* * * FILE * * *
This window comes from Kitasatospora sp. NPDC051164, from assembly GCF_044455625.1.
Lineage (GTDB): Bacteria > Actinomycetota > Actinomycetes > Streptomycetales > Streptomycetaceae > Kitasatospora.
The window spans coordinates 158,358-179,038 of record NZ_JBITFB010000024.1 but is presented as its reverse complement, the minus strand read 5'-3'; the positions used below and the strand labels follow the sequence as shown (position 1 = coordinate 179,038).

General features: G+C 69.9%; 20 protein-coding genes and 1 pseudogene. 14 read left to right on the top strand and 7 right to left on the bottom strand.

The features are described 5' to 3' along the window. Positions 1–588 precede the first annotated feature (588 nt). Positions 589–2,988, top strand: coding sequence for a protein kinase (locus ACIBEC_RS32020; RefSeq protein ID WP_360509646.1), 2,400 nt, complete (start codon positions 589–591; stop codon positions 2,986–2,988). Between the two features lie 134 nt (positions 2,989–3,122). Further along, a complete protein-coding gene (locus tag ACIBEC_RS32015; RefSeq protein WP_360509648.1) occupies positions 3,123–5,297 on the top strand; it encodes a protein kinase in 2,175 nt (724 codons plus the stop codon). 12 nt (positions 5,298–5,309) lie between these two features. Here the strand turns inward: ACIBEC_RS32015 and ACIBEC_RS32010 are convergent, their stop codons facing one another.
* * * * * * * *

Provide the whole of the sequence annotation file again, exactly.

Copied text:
This window comes from Kitasatospora sp. NPDC051164, from assembly GCF_044455625.1.
Lineage (GTDB): Bacteria > Actinomycetota > Actinomycetes > Streptomycetales > Streptomycetaceae > Kitasatospora.
The window spans coordinates 158,358-179,038 of record NZ_JBITFB010000024.1 but is presented as its reverse complement, the minus strand read 5'-3'; the positions used below and the strand labels follow the sequence as shown (position 1 = coordinate 179,038).

General features: G+C 69.9%; 20 protein-coding genes and 1 pseudogene. 14 read left to right on the top strand and 7 right to left on the bottom strand.

The features are described 5' to 3' along the window. Positions 1–588 precede the first annotated feature (588 nt). Positions 589–2,988, top strand: coding sequence for a protein kinase (locus ACIBEC_RS32020; RefSeq protein ID WP_360509646.1), 2,400 nt, complete (start codon positions 589–591; stop codon positions 2,986–2,988). Between the two features lie 134 nt (positions 2,989–3,122). Further along, a complete protein-coding gene (locus tag ACIBEC_RS32015; RefSeq protein WP_360509648.1) occupies positions 3,123–5,297 on the top strand; it encodes a protein kinase in 2,175 nt (724 codons plus the stop codon). 12 nt (positions 5,298–5,309) lie between these two features. Here the strand turns inward: ACIBEC_RS32015 and ACIBEC_RS32010 are convergent, their stop codons facing one another.